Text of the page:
Of course, part of the Eurowestern traditions have not been so prudish as #2. Still, even those traditions are exposed to a critique from more conservative elements (#1) and risk their policing when attempted. This is part of the rhetorical problem for it presents us with very real internal brakes on invention as well as the very real external ones of appropriation. Such inventions that might attempt a synthesis between indigenous and Eurowestern concepts or ideas are seen as half-baked on both side. Hybrids are often rejected by both filiations.
Yet, the core of the debate is the methodological problems of relation. That is, the burden of proof placed upon non-Eurowestern traditions to prove their relevance. Take, for example, Jane Bennett’s words on her vital materiality in her Preface to Vibrant Matter (2010). She describes her project as worrying terms until they become strange and thereby open up a space for vital materiality. This is, however, a re-opening, for, as she writes “a version of this idea already found expression in childhood experiences of a world populated by animate things rather than passive objects”(vi). Her path from “childhood experiences” stretches then to Bergson and his “latent belief in the spontaneity of nature” and on toward “serious” and “adult” references of weighty philosophers, “the concepts and claims of Baruch Spinoza, Friedrich Nietzsche, Henry David Thoreau, Charles Darwin, Theodor Adorno, Gilles Deleuze, and the early twentieth century vitalisms of Bergson and Hans Driesch” (vii). So while her content is not wrong at all, much as Todd described Eurowestern scholars like Latour, we see an interesting pattern in the relations outlined: in Bennett’s juxtaposition of childhood fancies and adult philosophies, in the implicit justification for valuing childhood experience, and the recitation of proper names to complete that justification and build her own proper ethos as a scholar of serious, if vibrant, matter.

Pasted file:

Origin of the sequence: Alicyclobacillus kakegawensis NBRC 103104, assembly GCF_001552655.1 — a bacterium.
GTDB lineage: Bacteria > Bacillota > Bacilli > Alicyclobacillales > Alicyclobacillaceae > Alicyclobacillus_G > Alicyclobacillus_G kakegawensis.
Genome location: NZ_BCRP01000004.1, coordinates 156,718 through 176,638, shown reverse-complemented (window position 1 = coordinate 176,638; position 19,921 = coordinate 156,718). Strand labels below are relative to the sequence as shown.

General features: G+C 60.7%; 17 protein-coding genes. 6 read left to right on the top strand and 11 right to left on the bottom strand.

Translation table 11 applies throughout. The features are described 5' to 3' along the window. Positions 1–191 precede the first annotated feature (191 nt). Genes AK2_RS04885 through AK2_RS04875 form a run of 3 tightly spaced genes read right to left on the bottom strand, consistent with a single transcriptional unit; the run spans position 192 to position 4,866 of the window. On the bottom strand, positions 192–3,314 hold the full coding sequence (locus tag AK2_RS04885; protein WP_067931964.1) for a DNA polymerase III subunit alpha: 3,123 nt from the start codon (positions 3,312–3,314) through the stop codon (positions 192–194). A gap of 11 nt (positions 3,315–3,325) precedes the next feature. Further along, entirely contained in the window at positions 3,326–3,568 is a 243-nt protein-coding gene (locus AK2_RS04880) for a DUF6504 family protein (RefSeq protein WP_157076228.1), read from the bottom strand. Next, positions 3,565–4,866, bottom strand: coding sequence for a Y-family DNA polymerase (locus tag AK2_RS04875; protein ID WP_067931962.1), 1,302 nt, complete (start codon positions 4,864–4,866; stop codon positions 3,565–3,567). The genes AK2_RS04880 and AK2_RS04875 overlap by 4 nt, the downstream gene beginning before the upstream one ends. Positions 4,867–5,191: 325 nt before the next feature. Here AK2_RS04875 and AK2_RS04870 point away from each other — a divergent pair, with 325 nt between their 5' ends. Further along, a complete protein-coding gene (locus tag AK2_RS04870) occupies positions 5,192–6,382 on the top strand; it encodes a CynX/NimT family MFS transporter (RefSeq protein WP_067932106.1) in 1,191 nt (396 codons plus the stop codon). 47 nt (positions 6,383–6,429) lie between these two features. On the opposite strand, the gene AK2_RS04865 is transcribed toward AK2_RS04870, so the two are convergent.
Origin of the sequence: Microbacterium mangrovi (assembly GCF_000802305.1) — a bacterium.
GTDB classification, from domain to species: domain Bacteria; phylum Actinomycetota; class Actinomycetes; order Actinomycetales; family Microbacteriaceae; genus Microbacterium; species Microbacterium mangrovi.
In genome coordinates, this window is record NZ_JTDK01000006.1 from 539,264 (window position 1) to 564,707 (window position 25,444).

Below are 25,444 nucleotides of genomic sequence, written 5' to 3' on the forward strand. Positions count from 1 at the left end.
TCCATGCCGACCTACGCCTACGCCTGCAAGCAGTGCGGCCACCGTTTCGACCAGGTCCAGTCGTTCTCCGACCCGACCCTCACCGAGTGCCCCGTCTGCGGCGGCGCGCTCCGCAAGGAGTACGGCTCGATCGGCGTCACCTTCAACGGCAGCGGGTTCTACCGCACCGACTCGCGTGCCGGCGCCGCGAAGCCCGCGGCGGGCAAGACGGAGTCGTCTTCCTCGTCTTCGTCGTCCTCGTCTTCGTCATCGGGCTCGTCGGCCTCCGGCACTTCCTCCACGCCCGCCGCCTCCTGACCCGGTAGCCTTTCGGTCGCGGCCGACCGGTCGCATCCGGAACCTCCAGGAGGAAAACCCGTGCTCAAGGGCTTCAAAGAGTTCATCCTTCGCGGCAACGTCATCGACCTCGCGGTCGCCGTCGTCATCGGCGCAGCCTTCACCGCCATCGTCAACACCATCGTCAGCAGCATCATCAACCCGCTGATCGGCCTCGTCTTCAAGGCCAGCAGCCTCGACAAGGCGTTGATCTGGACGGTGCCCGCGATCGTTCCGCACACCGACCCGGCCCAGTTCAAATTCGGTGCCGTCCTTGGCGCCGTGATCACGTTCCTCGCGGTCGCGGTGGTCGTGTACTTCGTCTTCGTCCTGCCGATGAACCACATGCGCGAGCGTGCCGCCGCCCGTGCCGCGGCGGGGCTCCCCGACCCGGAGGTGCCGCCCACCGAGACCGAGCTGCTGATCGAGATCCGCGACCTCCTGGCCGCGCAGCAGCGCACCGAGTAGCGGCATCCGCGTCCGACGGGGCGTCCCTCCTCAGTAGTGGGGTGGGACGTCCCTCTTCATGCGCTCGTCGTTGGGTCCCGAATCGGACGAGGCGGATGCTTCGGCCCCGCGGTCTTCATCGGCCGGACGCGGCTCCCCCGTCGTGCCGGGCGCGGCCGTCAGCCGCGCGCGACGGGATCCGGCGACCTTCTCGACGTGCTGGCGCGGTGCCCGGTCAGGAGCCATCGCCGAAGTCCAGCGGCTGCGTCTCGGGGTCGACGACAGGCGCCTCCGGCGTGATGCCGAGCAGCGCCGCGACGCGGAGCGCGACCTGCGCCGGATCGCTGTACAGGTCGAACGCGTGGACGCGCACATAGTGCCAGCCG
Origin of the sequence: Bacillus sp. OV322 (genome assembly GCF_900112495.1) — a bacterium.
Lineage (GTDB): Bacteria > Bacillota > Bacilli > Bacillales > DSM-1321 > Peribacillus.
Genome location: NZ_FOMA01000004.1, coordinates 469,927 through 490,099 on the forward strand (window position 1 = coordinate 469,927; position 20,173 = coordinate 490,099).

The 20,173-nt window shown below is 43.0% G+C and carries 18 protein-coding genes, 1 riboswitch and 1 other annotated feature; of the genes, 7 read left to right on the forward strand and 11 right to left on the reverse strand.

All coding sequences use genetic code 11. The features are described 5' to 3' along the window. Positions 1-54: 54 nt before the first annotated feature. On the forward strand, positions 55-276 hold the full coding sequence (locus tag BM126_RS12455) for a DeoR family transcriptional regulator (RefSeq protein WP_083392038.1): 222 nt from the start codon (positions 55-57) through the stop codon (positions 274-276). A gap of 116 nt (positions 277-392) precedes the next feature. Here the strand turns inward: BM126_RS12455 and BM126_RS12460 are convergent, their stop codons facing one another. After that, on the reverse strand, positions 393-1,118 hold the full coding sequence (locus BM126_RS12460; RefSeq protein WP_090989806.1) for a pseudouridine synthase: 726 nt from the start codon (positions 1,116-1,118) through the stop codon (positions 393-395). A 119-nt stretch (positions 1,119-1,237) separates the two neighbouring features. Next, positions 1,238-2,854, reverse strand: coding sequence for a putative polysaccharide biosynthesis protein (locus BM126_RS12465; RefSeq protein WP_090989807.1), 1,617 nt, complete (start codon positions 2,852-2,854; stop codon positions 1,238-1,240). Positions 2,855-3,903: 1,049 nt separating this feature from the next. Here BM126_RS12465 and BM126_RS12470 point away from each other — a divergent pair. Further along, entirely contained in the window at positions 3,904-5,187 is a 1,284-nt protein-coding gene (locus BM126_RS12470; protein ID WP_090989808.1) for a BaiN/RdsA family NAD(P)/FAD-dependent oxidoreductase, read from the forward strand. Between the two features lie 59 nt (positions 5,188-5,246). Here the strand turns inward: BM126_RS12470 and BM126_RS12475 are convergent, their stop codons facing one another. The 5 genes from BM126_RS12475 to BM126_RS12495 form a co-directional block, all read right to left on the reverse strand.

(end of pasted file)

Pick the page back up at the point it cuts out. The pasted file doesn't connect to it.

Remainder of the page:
That Bennett moves so effortlessly between these things is a testament to her scholarly acumen. Such are requisite rhetorical moves. Her audience is scholars of the Eurowestern tradition, especially those who wish to hear how their own traditions can be read anew in order to address climate change, industrialization, and other problems generally considered as resultant from an anthropocentric bias. Why would Bennett cite indigenous people at all? Even while they may be inspirational, citing them would only weaken her argument in the estimation of her audience, casting it as more “innocent” and “sentimental” rather than “experienced” and “rational.” Of course these binaries are doubly dangerous as they apply to both Eurowestern stereotypes of indigenous philosophy as well as to stereotypes about Bennett’s own gender. Yet, we can see the rhetorical problem Bennett had to navigate and understand her choices in their complexity, even see the choices as rooted in rhetorical exigency. Such exigencies might be silent on indigenous philosophies in the short term, yet beneficial for them in the longer term.
Of course, we might be tempted to shout, “Exactly!” Down with the Eurowestern patriarchal phallogocentrism! All must fight against racism and sexism and classism and bias in any form anywhere and in everything! All who do not are also complicit in their perpetuation! Even Zoe Todd isn’t so strident in the initial blog post that formed the basis for her article. Revolution might seem the easiest path, but it is fraught with dangers, unintended consequences, and potential for blowback. Some pragmatic accession to the status quo may be necessary to change it.
But we can at least see the impasse brewing between new materialist investigations into agency of objects and indigenous scholars who labor to not just add their voices to the conversation, but who feel this avenue of scholarship is crowding them out (again), like their territory of naturecultures has been discovered anew and is settled by new colonists from Europe, only it’s not physical but intellectual territory we are dealing with and comfort in knowing a broader, collective research agenda. Before we arrive at another Metacomet Rebellion, might we stop and think about how we relate to each other through our rhetorical exigencies? Perhaps we can better align those exigencies and situations, collaborate in this intellectual territory and thereby face the edifice of Eurowestern scholarship and knowledge jointly in order to refashion it together? We might look to the moon and understand each other in our own phases as we orbit and move past one another, both invisibly bound and undeniably separate within our spheres.